September 5, 2012 - 11:56 AMT
PanARMENIAN.Net - Chinese telecoms equipment maker Huawei Technologies Ltd. has issued a report on cybersecurity that includes a pledge never to cooperate with spying in a fresh effort to allay concerns in the United States and elsewhere that threaten to hamper its expansion.
According to The Associated Press, the report, written by a Huawei executive who is a former British official, calls for global efforts to create legal and technical security standards. It makes no recommendations for what standards to adopt but says current laws are inconsistent or fail to address important threats.
Huawei, founded by a former Chinese military engineer in 1987, has grown to become the world's second-largest supplier of telecoms network gear after Sweden's LM Ericsson.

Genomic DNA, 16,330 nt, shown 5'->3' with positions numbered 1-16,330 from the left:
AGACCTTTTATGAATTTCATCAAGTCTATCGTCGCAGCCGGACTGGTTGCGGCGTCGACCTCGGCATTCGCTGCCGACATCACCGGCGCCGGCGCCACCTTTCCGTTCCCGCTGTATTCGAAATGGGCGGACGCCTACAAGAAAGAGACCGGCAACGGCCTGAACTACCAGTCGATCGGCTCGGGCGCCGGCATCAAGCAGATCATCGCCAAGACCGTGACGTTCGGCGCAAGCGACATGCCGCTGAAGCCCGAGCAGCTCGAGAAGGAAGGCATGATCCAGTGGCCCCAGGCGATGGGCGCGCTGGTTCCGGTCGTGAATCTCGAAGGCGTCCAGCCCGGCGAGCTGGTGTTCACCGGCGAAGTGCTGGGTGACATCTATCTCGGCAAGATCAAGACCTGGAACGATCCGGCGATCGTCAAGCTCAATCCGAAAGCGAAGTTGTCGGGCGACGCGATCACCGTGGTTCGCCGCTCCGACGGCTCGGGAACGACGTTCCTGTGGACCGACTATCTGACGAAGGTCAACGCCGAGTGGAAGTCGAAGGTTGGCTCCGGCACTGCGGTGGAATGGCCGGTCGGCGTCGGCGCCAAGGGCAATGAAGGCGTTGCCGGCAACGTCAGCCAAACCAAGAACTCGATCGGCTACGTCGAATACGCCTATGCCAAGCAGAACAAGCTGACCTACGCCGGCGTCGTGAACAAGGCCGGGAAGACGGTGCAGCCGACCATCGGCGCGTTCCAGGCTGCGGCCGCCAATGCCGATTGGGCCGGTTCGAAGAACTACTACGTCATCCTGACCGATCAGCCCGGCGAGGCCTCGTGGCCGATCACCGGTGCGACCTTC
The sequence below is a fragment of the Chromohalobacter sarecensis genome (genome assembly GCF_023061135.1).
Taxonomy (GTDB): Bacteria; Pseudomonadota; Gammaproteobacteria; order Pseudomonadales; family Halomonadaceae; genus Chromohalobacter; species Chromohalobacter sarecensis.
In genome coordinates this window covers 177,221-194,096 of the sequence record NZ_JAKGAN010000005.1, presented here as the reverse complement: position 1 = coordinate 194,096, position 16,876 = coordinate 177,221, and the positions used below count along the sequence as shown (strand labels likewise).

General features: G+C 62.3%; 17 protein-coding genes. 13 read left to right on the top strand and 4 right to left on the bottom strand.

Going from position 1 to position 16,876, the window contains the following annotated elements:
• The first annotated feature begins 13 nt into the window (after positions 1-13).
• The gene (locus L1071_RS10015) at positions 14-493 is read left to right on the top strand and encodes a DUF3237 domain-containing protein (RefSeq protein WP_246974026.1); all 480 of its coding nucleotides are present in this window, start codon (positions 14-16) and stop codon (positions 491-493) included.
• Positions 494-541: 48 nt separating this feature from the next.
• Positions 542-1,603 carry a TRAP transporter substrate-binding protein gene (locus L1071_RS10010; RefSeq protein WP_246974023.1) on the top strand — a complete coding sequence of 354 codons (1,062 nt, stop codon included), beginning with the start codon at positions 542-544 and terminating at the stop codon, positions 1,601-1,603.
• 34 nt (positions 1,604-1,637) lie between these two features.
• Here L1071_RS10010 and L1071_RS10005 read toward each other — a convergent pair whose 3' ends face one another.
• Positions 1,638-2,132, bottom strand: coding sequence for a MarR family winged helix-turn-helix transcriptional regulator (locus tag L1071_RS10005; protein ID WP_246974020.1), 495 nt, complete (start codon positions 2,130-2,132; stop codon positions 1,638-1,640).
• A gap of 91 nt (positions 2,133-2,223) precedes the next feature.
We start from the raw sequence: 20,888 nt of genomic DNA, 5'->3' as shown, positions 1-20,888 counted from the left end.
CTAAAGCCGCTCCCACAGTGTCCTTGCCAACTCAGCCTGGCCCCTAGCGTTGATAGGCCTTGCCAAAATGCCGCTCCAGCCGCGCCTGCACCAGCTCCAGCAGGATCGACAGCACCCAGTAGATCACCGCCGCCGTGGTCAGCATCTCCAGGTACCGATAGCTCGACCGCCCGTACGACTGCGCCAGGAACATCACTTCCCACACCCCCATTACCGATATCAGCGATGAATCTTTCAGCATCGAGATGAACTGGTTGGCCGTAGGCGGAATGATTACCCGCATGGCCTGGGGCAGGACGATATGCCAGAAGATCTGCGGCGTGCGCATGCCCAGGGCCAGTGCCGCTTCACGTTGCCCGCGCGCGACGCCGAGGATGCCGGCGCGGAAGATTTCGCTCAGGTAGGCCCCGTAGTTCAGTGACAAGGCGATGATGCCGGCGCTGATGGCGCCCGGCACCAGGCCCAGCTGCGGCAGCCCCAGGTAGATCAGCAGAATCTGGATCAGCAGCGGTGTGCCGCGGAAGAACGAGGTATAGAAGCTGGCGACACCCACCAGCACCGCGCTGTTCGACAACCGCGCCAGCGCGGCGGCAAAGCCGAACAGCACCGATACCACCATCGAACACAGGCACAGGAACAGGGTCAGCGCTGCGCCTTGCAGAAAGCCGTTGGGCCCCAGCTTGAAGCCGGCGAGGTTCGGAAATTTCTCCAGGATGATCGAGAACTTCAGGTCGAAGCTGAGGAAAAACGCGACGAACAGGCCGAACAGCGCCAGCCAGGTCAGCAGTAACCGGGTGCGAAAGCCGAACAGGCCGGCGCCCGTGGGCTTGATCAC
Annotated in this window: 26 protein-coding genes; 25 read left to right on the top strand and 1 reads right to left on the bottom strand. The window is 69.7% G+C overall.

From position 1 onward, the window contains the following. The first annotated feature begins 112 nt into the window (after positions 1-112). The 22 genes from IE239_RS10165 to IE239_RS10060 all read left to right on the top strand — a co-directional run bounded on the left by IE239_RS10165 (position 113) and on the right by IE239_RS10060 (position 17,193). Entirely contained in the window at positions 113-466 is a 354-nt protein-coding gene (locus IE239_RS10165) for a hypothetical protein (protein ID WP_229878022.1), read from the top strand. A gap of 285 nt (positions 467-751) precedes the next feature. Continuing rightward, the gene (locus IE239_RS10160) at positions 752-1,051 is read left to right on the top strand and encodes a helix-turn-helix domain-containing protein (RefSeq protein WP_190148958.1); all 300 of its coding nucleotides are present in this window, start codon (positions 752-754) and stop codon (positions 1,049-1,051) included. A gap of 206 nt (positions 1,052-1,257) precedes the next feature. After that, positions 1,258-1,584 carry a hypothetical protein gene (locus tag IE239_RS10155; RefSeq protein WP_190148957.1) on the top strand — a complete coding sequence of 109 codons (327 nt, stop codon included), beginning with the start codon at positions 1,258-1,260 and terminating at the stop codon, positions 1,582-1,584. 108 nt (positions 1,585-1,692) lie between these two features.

Suspicions that Huawei might be controlled by China's Communist Party or military have slowed its expansion in the United States and it was barred from bidding to take part in an Australian broadband project.
The company denies it is a security threat.
The 25-page report was written by John Suffolk, a former British government chief information officer who became Huawei's global cyber security officer last year.
A Huawei spokesman said the report was not intended as a direct response to security concerns about the company in the United States, Australia and elsewhere.
Huawei was barred from bidding to work on a planned Australian high-speed Internet network due to concerns about cyberattacks traced to China. The company had to unwind its purchase of a U.S. computer company, 3Leaf Systems, last year after it failed to win approval from a government security panel.
A U.S. congressional panel has said it will investigate whether allowing Huawei, rival ZTE Corp. and other Chinese makers of telecoms gear to expand in the United States might aid spying by Beijing.